The earliest description of a human appendix was written by the Renaissance physician-anatomist Jacopo Berengario da Carpi in 1521. But before that, Leonardo da Vinci is believed to drawn the first depiction of the organ in his anatomical drawings in 1492. Leonardo claimed to have dissected 30 human corpses in his effort to understand the way the body worked from mechanical and physiological perspectives.

3. IT'S ABOUT THE SIZE OF A PINKY FINGER.

The appendix is a small pouch connected to the cecum—the beginning of the large intestine in the lower right-hand corner of your abdomen. The cecum’s job is to receive undigested food from the small intestine, absorb fluids and salts that remain after food is digested, and mix them with mucus for easier elimination; according to Mohamad Abouzeid, M.D., assistant professor and attending surgeon at NYU Langone Medical Center, the cecum and appendix have similar tissue structures.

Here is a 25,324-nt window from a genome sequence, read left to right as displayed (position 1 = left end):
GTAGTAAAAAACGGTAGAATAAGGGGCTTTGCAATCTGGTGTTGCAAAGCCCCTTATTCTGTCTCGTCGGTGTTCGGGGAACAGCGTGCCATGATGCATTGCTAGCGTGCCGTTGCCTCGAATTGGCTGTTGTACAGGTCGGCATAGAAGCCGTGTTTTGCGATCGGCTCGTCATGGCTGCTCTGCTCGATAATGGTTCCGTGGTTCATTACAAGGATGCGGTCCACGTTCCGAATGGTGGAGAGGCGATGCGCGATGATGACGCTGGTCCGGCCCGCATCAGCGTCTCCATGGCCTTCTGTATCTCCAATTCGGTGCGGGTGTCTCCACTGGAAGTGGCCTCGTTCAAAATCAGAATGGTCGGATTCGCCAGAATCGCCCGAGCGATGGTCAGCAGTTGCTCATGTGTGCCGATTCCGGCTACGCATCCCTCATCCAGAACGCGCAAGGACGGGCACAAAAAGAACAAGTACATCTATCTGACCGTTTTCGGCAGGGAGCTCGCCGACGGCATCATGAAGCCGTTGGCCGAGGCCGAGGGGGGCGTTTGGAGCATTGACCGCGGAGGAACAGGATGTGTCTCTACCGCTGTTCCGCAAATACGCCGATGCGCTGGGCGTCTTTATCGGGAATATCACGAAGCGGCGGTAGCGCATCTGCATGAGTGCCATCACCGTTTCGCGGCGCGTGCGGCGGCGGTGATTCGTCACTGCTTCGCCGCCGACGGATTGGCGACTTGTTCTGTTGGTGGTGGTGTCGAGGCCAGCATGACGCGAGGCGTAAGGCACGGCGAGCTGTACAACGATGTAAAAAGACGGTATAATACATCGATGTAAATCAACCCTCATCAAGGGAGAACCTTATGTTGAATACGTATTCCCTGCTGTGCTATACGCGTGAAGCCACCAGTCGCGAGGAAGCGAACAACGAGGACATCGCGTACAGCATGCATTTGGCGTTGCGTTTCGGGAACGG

4. CHARLES DARWIN THOUGHT IT WAS A VESTIGIAL ORGAN …

The appendix has an ill-deserved reputation as a vestigial organ—meaning that it allegedly evolved without a detectable function—and we can blame Charles Darwin for that. In the mid-19th century, the appendix had been identified only in humans and great apes. Darwin thought that our earlier ancestors ate mostly plants, and thus needed a large cecum in which to break down the tough fibers. He hypothesized that over time, apes and humans evolved to eat a more varied and easier-to-digest diet, and the cecum shrank accordingly. The appendix itself, Darwin believed, emerged from the folds of the wizened cecum without its own special purpose.